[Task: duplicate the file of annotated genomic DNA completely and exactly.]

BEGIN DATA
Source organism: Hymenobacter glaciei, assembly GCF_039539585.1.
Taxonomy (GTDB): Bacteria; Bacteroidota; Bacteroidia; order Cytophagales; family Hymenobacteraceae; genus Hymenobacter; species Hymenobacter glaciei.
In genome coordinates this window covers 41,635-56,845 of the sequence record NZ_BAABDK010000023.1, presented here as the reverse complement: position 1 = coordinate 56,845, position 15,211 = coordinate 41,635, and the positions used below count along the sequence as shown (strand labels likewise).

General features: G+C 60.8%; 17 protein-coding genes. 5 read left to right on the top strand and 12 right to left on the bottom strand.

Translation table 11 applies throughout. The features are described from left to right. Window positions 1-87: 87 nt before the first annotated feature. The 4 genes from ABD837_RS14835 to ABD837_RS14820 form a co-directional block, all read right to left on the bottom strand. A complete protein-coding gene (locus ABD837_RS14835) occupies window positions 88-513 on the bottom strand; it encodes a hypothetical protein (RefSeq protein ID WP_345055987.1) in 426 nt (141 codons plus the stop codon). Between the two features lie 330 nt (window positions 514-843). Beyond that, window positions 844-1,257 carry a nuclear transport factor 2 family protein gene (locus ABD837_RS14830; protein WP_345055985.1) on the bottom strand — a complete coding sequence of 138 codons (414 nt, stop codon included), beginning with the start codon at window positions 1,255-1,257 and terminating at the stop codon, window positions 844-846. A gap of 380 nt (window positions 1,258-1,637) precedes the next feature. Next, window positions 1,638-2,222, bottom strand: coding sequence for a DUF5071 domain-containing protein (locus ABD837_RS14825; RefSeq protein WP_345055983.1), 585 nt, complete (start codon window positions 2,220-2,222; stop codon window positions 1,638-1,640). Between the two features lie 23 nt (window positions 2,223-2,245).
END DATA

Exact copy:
Source organism: Hymenobacter glaciei, assembly GCF_039539585.1.
Taxonomy (GTDB): Bacteria; Bacteroidota; Bacteroidia; order Cytophagales; family Hymenobacteraceae; genus Hymenobacter; species Hymenobacter glaciei.
In genome coordinates this window covers 41,635-56,845 of the sequence record NZ_BAABDK010000023.1, presented here as the reverse complement: position 1 = coordinate 56,845, position 15,211 = coordinate 41,635, and the positions used below count along the sequence as shown (strand labels likewise).

General features: G+C 60.8%; 17 protein-coding genes. 5 read left to right on the top strand and 12 right to left on the bottom strand.

Translation table 11 applies throughout. The features are described from left to right. Window positions 1-87: 87 nt before the first annotated feature. The 4 genes from ABD837_RS14835 to ABD837_RS14820 form a co-directional block, all read right to left on the bottom strand. A complete protein-coding gene (locus ABD837_RS14835) occupies window positions 88-513 on the bottom strand; it encodes a hypothetical protein (RefSeq protein ID WP_345055987.1) in 426 nt (141 codons plus the stop codon). Between the two features lie 330 nt (window positions 514-843). Beyond that, window positions 844-1,257 carry a nuclear transport factor 2 family protein gene (locus ABD837_RS14830; protein WP_345055985.1) on the bottom strand — a complete coding sequence of 138 codons (414 nt, stop codon included), beginning with the start codon at window positions 1,255-1,257 and terminating at the stop codon, window positions 844-846. A gap of 380 nt (window positions 1,258-1,637) precedes the next feature. Next, window positions 1,638-2,222, bottom strand: coding sequence for a DUF5071 domain-containing protein (locus ABD837_RS14825; RefSeq protein WP_345055983.1), 585 nt, complete (start codon window positions 2,220-2,222; stop codon window positions 1,638-1,640). Between the two features lie 23 nt (window positions 2,223-2,245).